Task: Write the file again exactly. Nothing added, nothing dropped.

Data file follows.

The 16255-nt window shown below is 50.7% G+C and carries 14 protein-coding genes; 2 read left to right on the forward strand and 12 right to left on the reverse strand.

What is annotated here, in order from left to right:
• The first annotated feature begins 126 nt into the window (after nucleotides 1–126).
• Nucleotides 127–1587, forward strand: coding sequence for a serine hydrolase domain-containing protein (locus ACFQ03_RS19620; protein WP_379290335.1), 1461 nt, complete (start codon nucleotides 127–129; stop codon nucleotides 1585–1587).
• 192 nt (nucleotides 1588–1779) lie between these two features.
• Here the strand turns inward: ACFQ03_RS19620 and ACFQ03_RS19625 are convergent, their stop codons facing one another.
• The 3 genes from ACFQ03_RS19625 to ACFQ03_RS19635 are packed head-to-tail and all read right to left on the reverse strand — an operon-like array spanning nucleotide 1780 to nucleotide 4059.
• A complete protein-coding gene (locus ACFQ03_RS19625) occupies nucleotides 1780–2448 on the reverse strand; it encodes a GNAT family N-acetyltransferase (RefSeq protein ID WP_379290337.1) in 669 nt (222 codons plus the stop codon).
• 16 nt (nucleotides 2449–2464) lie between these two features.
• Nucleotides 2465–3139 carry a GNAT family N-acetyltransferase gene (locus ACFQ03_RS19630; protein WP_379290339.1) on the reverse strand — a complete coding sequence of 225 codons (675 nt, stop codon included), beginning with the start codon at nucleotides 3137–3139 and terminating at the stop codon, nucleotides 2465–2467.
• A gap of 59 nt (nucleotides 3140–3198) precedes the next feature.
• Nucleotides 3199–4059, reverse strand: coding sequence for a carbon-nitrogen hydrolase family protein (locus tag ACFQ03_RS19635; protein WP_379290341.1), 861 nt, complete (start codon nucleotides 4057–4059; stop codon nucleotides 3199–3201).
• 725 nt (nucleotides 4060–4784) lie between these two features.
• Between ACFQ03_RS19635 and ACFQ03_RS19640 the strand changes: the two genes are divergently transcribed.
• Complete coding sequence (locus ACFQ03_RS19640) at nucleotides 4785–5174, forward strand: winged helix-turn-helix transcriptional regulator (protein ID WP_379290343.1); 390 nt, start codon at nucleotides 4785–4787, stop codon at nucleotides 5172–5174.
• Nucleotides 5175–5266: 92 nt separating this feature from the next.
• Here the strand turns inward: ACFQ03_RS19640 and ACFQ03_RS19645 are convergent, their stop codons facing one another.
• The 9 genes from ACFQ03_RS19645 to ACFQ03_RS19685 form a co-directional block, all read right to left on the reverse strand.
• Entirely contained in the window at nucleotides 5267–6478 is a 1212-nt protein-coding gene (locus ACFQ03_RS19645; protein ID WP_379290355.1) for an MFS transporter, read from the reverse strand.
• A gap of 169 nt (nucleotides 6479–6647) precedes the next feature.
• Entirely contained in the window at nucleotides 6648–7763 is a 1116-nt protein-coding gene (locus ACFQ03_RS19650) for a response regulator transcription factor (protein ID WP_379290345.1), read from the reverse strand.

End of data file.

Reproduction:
The 16255-nt window shown below is 50.7% G+C and carries 14 protein-coding genes; 2 read left to right on the forward strand and 12 right to left on the reverse strand.

What is annotated here, in order from left to right:
• The first annotated feature begins 126 nt into the window (after nucleotides 1–126).
• Nucleotides 127–1587, forward strand: coding sequence for a serine hydrolase domain-containing protein (locus ACFQ03_RS19620; protein WP_379290335.1), 1461 nt, complete (start codon nucleotides 127–129; stop codon nucleotides 1585–1587).
• 192 nt (nucleotides 1588–1779) lie between these two features.
• Here the strand turns inward: ACFQ03_RS19620 and ACFQ03_RS19625 are convergent, their stop codons facing one another.
• The 3 genes from ACFQ03_RS19625 to ACFQ03_RS19635 are packed head-to-tail and all read right to left on the reverse strand — an operon-like array spanning nucleotide 1780 to nucleotide 4059.
• A complete protein-coding gene (locus ACFQ03_RS19625) occupies nucleotides 1780–2448 on the reverse strand; it encodes a GNAT family N-acetyltransferase (RefSeq protein ID WP_379290337.1) in 669 nt (222 codons plus the stop codon).
• 16 nt (nucleotides 2449–2464) lie between these two features.
• Nucleotides 2465–3139 carry a GNAT family N-acetyltransferase gene (locus ACFQ03_RS19630; protein WP_379290339.1) on the reverse strand — a complete coding sequence of 225 codons (675 nt, stop codon included), beginning with the start codon at nucleotides 3137–3139 and terminating at the stop codon, nucleotides 2465–2467.
• A gap of 59 nt (nucleotides 3140–3198) precedes the next feature.
• Nucleotides 3199–4059, reverse strand: coding sequence for a carbon-nitrogen hydrolase family protein (locus tag ACFQ03_RS19635; protein WP_379290341.1), 861 nt, complete (start codon nucleotides 4057–4059; stop codon nucleotides 3199–3201).
• 725 nt (nucleotides 4060–4784) lie between these two features.
• Between ACFQ03_RS19635 and ACFQ03_RS19640 the strand changes: the two genes are divergently transcribed.
• Complete coding sequence (locus ACFQ03_RS19640) at nucleotides 4785–5174, forward strand: winged helix-turn-helix transcriptional regulator (protein ID WP_379290343.1); 390 nt, start codon at nucleotides 4785–4787, stop codon at nucleotides 5172–5174.
• Nucleotides 5175–5266: 92 nt separating this feature from the next.
• Here the strand turns inward: ACFQ03_RS19640 and ACFQ03_RS19645 are convergent, their stop codons facing one another.
• The 9 genes from ACFQ03_RS19645 to ACFQ03_RS19685 form a co-directional block, all read right to left on the reverse strand.
• Entirely contained in the window at nucleotides 5267–6478 is a 1212-nt protein-coding gene (locus ACFQ03_RS19645; protein ID WP_379290355.1) for an MFS transporter, read from the reverse strand.
• A gap of 169 nt (nucleotides 6479–6647) precedes the next feature.
• Entirely contained in the window at nucleotides 6648–7763 is a 1116-nt protein-coding gene (locus ACFQ03_RS19650) for a response regulator transcription factor (protein ID WP_379290345.1), read from the reverse strand.